28. Grice, Paul. 1975. Logic and conversation. In Syntax and semantics 3: Speech acts, ed. P. Cole and J. Morgan, 41–58. New York: Academic: Academic Press.Google Scholar
  29. Gruber, J. 1965. Studies in lexical relations. Doctoral diss., MIT. Published in 1965 by the Indiana University Linguistics Club, Bloomington.Google Scholar
  30. Hawkins John A. (1991) On (in)definite articles: Implicatures and (un)grammaticality prediction. Journal of Linguistics 27: 405–442CrossRefGoogle Scholar
  31. Heim, Irene. 1988. The semantics of definite and indefinite noun phrases. Doctoral diss., University of Massachusetts, Amherst.Google Scholar
  32. Heim, Irene. 1991. Artikel und Definitheit. In Semantik: Ein internationales Handbuch der zeitgenössischen Forschung, ed. A. von Stechow and D. Wunderlich, 487–535. De Gruyter: Berlin.Google Scholar
  33. Higginbotham, J., and G. Ramchand. 1997. The stage-level/individual-level distinction and the mapping hypothesis. In Oxford University working papers in linguistics, philosophy and phonetics, vol. 2, ed. David Willis, 55–83.Google Scholar
  34. Horn, L. 1972. On the semantic properties of logical operators in English. Doctoral diss., UCLA. Distributed by IULC.Google Scholar
  35. Horn, Laurence R. 2005. The border wars: A neo-Gricean perspective. In Where semantics meets pragmatics, ed. K. Turner and K. von Heusinger. Amsterdam: Elsevier.Google Scholar
  36. Jäger Gerhard. (2001) Topic-comment structure and the contrast between stage level and individual level predicates. Journal of Semantics 18: 83–126CrossRefGoogle Scholar
  37. Kamp, J. A. W. 1981. A theory of truth and semantic representation. In Formal methods in the study of language, ed. J. Groenendijk, T. Janssen, and M. Stokhof, 277–321. Amsterdam: Mathematical Centre.Google Scholar
  38. Kiss, K. E. 1998. On generic and existential bare plurals and the classification of predicates. In Events and Grammar, ed. S. Rothstein, 145–162. Dordrecht: Kluwer Academic Publisher.Google Scholar
  39. Kratzer, Angelika. 1995. Stage-level and individual-level predicates. In The generic book, ed. G. N. Carlson and F. J. Pelletier, 125–175. Chicago: The University of Chicago Press.Google Scholar
  40. (1995) The semantics and pragmatics of polarity items. Linguistic Analysis 25: 209–257Google Scholar
  41. Landman, Fr (eds) (2000) Events and plurality. Kluwer Academic Publishers, Dordrecht, Boston, LondonGoogle Scholar
  42. Löbner Sebastian. (1985) Definites. Journal of Semantics 4: 279–326CrossRefGoogle Scholar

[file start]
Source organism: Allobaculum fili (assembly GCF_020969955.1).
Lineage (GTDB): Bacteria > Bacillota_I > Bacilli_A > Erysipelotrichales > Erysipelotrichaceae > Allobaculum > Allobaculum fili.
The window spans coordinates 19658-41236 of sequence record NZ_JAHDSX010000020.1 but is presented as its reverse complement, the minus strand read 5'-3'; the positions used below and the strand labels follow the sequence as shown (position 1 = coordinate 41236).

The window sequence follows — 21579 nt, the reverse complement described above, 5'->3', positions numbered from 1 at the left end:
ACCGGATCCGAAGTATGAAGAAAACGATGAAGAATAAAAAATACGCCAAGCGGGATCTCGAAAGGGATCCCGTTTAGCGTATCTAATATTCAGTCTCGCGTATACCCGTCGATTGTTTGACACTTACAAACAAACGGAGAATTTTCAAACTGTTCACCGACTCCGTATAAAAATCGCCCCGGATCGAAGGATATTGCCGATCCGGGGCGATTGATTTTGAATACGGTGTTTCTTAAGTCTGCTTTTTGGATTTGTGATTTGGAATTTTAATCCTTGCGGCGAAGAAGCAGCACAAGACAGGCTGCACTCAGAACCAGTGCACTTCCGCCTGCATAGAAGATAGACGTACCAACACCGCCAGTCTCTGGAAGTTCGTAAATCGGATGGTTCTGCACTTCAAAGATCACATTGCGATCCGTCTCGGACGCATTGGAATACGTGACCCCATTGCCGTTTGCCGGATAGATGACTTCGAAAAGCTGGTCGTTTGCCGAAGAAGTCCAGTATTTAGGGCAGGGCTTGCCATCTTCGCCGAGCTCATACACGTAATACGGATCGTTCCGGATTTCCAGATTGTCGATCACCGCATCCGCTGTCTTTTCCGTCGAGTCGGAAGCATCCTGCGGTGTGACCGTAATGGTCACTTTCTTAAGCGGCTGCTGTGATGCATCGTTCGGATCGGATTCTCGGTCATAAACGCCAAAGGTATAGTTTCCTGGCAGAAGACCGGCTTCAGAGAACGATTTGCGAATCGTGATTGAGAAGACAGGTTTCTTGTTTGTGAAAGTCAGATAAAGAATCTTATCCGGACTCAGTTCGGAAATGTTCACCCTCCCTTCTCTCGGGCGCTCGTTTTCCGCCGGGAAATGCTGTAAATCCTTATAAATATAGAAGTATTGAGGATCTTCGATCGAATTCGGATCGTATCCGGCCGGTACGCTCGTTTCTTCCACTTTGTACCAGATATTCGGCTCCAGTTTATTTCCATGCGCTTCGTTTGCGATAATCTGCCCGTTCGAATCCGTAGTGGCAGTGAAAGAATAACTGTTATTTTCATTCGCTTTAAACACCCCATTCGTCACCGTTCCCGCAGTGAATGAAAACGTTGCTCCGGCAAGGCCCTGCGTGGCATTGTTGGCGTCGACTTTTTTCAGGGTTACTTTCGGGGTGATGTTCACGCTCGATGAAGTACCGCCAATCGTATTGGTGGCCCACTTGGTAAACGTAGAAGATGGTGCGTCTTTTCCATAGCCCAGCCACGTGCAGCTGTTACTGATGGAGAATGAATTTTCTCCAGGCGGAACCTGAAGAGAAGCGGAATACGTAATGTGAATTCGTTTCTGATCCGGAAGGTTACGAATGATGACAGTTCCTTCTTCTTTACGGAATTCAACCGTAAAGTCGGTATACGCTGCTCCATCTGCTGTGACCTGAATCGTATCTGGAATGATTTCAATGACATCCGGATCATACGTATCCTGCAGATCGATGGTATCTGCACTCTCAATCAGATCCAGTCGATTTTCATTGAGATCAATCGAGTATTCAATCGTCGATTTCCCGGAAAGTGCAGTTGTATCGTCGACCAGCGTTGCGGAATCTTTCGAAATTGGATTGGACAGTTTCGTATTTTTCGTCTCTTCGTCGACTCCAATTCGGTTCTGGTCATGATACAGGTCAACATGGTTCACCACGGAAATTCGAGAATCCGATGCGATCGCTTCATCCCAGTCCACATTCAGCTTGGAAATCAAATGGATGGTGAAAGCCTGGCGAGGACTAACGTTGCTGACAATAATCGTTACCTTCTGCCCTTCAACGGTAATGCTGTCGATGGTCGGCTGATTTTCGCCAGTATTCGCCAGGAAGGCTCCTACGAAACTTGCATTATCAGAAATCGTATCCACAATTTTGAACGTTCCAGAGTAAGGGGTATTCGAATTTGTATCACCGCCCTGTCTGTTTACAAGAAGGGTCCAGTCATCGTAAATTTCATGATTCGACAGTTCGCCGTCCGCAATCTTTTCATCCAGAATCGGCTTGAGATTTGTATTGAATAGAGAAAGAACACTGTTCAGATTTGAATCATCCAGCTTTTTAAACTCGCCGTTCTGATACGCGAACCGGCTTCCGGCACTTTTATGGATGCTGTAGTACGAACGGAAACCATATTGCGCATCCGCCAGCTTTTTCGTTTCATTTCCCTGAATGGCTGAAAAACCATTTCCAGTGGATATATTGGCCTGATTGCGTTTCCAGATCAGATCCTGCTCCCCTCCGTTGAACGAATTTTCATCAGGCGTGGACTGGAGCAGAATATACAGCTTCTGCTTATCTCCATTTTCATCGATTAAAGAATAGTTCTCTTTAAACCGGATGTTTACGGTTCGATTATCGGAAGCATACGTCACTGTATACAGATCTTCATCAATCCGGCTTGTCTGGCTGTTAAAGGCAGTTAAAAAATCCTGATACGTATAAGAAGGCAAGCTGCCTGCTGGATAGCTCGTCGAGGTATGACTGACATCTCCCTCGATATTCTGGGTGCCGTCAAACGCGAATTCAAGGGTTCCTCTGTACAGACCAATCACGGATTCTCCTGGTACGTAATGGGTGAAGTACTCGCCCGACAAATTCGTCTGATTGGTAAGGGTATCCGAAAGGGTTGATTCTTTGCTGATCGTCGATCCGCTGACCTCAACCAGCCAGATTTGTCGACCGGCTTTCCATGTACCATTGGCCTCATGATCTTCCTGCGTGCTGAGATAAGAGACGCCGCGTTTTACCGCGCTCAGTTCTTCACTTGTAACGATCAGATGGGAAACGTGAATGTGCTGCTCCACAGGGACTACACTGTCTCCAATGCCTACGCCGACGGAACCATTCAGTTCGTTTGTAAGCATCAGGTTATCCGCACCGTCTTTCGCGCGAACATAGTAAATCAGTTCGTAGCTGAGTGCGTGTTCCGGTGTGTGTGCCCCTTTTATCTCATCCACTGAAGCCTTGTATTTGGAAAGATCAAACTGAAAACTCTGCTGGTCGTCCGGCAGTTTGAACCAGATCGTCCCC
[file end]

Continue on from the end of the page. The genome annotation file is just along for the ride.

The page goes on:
43. Magri, Giorgio. 2008. A theory of individual level predicates based on blind mandatory scalar implicatures (extended version). MIT manuscript; available at .
  44. Maienborn Claudia. (2001) On the position and interpretation of locative modifiers. Natural Language Semantics 9: 191–240CrossRefGoogle Scholar
  45. McNally, L. 1998. Stativity and telicity. In Events and grammar, ed. S. Rothstein, 293–307. Dordrecht: Kluwer Academic Publisher.Google Scholar
  46. Milsark Gary L. (1977) Toward an explanation of certain peculiarities of the existential. Linguistic Analysis 3.1: 1–29Google Scholar
  47. Musan Renate. (1995) On the temporal interpretation of noun phrases. Doctoral diss., MITGoogle Scholar
  48. Musan Renate. (1997) Tense, predicates, and lifetime effects. Natural Language Semantics 5: 271–301CrossRefGoogle Scholar
  49. Percus, Orin. 2001. Pragmatic constraints on (Adverbial) (Temporal) quantification. In Papers in linguistics 22: Papers on predicative constructions, ed. G. Jaeger, A. Strigin, C. Wilder, and N. Zhang. Berlin: ZAS.Google Scholar
  50. Percus, Orin. 2006. Antipresuppositions. In Theoretical and empirical studies of reference and anaphora: Toward the establishment of generative grammar as an empirical science, ed. A. Ueyama. Report of the Grant-in-Aid for Scientific Research (B), Project no. 15320052, Japan Society for the Promotion of Science, 52–73.Google Scholar
  51. Russell Benjamin. (2006) Against grammatical computation of scalar implicatures. Journal of Semantics 23: 361–382CrossRefGoogle Scholar
  52. Sauerland, Uli. 2003. Implicated presuppositions. In Proceedings of the conference Polarity, scalar phenomena, implicatures. University of Milano Bicocca, 18–20, June 2003.Google Scholar
  53. Sauerland Uli. (2004) Scalar implicatures in complex sentences. Linguistics and Philosophy 27: 367–391CrossRefGoogle Scholar
  54. Schlenker, Philippe. 2006. Maximize presupposition and Gricean reasoning. Manuscript, UCLA and Institute Jean-Nicod.Google Scholar
  55. Schubert, Lenhart K., and Francis Jeffry Pelletier. 1989. Generically speaking, or using discourse representation theory to interpret generics. In Properties, types and meaning, ed. Gennaro Chierchia, Barbara Partee, and Raymond Turner, 193–268. Dordrecht: Kluwer Academic Publisher.Google Scholar
  56. Schwarzschild Roger. (1996) Pluralities. Kluwer Academic Publisher, Dordrecht, Boston, LondonGoogle Scholar
  57. Singh, Raj. 2009. Maximize presupposition! and informationally encapsulated implicatures. In Proceedings of SuB13, ed. A. Riester and T. Solstad. Stuttgart.Google Scholar
  58. Spector Benjamin. (2006) Aspects de la Pragmatique des Operateurs Logiques. Université Paris 7, Doctoral dissGoogle Scholar
  59. Spector Benjamin. (2006) Aspects of the pragmatics of plural morphology: On higher-order implicatures. Ecole Normale Supérieure, ManuscriptGoogle Scholar
  60. Spector, Benjamin. 2007. Scalar implicatures: Exhaustivity and Gricean reasoning. In Questions in dynamic semantics, ed. Maria Aloni, Alastair Butler, and Paul Dekker, 229–254. Elsevier.Google Scholar
  61. von Fintel Kai. (1993) Exceptive constructions. Natural Language Semantics 1.2: 123–148Google Scholar
  62. von Fintel Kai. (1997) Bare plurals, bare conditionals, and ‘only’. Journal of Semantics 14: 1–56CrossRefGoogle Scholar
  63. van Rooij Robert., Katrin Schulz. (2004) Pragmatic meaning and non-monotonic reasoning: The case of exhaustive interpretation. Linguistics and Philosophy 29.5: 205–250Google Scholar
  64. van Valin R.D. (1986) An empty category as the subject of a tensed S in English. Linguistic Inquiry 17: 581–586Google Scholar

Copyright information

© Springer Science+Business Media B.V. 2009

Authors and Affiliations

  1. 1.Department of Linguistics and PhilosophyMassachusetts Institute of TechnologyCambridgeUSA

Personalised recommendations